These 3 things women should take to heart | health and fitness

Robert Preidt

SATURDAY, February 12, 2022 (HealthDay News) — February is American Heart Month — the perfect time to remind women of three things they need to know about heart disease.

It is that main cause of death among US women responsible for one in three deaths, according to the American Heart Association (AHA). While progress has been made over the past 20 years in reducing this rate, improvement in risk factors and mortality rates among women under 50 has been slow.

That’s why the AHA urges women to do three things: recognize the signs of a heart attack; understand their risk factors for heart disease; and making healthy lifestyle changes to help prevent heart disease.

Number 1: Know that the symptoms of a heart attack can be different in men and women. Chest pain is the leading symptom in both, but it may not be the only or predominant symptom in women, says Dr. Rekha Mankad, cardiologist and director of the Mayo Clinic Women’s Heart Clinic in Rochester, Minn.

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“There’s chest pain, but you don’t want to bend. The pain can be in the jaw, radiate to the back, or go up the neck. A woman may have shortness of breath, feel nauseous, or break out in a sweat,” Mankad said in a Mayo Clinic news release. “Women who are having a heart attack can be tired and often have an overwhelming sense of uneasiness — that something is wrong.”

Women often ignore these symptoms because they doubt they might be having a heart attack. A 2019 AHA survey found that only 44% of respondents knew that heart disease is the leading cause of death in women.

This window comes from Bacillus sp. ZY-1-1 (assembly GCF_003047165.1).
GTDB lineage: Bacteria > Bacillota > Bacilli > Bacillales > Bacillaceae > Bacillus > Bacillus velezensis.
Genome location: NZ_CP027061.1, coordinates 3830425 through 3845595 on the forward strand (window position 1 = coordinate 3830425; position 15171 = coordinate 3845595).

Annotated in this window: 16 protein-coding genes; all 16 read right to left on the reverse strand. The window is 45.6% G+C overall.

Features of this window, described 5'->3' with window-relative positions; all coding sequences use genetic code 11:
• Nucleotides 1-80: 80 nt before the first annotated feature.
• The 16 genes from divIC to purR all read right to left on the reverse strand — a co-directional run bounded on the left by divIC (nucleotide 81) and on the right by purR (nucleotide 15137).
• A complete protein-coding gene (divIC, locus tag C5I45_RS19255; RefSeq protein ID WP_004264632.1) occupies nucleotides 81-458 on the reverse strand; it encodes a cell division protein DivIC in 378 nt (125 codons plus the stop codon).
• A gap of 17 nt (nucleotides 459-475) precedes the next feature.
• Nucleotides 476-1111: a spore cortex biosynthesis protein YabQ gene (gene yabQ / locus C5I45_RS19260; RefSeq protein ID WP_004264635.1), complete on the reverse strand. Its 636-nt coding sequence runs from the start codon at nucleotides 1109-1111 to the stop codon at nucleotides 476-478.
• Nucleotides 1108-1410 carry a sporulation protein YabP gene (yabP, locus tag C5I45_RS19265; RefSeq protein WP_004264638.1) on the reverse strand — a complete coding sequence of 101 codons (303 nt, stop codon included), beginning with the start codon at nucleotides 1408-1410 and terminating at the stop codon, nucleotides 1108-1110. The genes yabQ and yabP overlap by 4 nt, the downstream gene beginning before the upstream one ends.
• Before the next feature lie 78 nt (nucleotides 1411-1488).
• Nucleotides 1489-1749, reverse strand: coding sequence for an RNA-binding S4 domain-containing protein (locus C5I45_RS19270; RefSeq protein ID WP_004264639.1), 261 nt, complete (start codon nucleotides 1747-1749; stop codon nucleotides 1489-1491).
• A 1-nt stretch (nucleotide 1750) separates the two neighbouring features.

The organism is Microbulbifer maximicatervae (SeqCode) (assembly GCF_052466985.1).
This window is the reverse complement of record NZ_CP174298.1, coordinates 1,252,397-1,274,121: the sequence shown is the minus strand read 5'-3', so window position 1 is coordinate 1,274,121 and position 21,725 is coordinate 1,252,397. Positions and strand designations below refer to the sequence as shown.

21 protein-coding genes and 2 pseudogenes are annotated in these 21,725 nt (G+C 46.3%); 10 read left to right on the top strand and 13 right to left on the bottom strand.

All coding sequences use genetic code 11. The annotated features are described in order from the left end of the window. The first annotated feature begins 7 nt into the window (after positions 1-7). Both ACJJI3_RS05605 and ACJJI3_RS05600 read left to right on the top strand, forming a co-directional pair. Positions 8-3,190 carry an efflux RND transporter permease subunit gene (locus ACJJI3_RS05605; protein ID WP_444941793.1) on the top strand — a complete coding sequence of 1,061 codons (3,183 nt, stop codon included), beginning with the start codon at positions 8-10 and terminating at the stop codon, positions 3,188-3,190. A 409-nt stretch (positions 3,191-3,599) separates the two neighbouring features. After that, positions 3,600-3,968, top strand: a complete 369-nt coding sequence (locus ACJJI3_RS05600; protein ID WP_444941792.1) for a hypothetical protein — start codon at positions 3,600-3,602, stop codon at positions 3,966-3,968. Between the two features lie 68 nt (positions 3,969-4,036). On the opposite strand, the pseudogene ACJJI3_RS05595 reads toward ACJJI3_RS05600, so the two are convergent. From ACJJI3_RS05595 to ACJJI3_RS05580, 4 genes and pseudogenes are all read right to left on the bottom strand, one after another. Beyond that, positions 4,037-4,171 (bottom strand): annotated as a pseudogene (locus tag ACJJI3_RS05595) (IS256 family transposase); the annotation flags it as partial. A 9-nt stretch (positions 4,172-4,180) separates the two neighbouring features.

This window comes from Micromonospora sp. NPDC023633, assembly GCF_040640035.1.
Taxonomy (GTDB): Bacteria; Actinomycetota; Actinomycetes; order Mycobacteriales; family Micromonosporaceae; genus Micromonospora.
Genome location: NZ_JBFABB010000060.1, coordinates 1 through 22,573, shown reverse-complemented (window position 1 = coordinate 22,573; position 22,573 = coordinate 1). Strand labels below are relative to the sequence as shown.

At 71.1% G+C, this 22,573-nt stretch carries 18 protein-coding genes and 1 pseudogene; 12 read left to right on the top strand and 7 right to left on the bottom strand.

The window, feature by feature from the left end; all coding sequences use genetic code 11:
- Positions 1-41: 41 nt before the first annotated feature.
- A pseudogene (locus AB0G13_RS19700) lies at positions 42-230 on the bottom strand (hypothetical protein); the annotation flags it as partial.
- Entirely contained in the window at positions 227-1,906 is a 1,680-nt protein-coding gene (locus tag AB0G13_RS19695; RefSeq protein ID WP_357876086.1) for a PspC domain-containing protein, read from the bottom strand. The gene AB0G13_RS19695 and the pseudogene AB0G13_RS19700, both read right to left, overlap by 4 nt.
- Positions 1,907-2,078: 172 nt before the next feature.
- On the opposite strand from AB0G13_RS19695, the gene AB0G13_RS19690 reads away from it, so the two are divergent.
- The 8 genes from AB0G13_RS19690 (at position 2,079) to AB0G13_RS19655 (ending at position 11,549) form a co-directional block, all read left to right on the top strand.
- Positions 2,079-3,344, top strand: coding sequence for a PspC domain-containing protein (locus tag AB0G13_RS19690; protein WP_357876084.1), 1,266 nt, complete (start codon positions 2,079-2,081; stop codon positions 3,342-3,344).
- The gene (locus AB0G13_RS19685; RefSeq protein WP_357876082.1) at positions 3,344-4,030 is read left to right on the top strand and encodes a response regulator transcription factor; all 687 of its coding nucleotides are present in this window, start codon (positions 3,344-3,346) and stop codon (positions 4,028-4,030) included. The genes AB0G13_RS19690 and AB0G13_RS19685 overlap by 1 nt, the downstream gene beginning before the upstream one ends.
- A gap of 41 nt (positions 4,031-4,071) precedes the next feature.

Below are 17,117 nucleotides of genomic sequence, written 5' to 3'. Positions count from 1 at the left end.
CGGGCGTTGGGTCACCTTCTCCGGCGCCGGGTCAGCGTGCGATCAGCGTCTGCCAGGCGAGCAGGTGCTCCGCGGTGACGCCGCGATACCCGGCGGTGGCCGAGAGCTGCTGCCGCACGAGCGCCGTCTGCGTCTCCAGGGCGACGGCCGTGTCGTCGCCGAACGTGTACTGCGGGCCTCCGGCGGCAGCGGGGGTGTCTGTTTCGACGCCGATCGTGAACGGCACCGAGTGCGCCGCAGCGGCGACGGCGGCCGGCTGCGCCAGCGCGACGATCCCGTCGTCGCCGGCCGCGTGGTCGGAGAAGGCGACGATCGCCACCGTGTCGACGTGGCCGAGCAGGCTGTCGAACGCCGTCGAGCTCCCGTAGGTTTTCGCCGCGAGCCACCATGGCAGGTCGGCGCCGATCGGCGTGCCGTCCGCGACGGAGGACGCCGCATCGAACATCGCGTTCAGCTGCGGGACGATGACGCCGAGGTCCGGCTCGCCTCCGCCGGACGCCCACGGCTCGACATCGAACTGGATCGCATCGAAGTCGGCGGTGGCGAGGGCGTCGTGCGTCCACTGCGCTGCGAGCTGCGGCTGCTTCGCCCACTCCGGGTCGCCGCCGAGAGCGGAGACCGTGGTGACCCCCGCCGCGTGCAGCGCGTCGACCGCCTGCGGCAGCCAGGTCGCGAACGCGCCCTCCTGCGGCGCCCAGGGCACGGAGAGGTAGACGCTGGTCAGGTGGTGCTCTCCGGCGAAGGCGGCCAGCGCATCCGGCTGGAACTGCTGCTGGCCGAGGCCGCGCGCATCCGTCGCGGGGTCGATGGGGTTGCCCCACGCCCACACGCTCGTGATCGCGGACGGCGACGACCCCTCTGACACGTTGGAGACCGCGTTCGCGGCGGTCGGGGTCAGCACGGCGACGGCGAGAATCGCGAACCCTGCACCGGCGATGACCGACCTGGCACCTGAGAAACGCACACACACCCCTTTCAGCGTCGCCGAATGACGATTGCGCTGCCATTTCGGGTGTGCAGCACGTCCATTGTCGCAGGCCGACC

No. 2: Know your risk of heart attack and stroke. These include age, high blood pressure, diabetes, a worrying cholesterol profile, and smoking or vaping.

A cholesterol profile high in “bad” low-density lipoprotein (LDL) cholesterol and triglycerides — fats in the blood — increases the risk of heart disease for both sexes.

Women are more likely to have high blood pressure than men as they age, so they should be aware of any changes as high blood pressure can put more strain on the heart, arteries and kidneys. It also increases the risk of stroke. Women who have diabetes or smoke are at higher risk of heart disease than men who do.

It’s also important for women to be aware of complications such as gestational diabetes, increased blood pressure during pregnancy, or preterm birth, as they can increase the risk of heart disease later in life.

Each of these risk factors should be shared and discussed with a doctor, Mankad said.

#3: Reduce your risk. To prevent heart disease, you should take measures to control blood pressure, control cholesterol, lower blood sugar, exercise daily, eat a healthy diet, lose weight and quit smoking.

“Quitting smoking or quitting vaping is one of the best things you can do for your heart,” Mankad said.

“The most lasting changes often start small,” she added. “Just 10 minutes of walking or activity a day can improve mood and create a healthy habit to build on. Replacing a processed food with more nutritious whole grains, fruits or vegetables, and choosing olive oil over hydrogenated oils all have positive effects on heart health over time.”

The US National Heart, Lung, and Blood Institute provides guidance on a healthy heart.

SOURCE: Mayo Clinic, press release, February 1, 2022

This article originally continued consumer.healthday.com.

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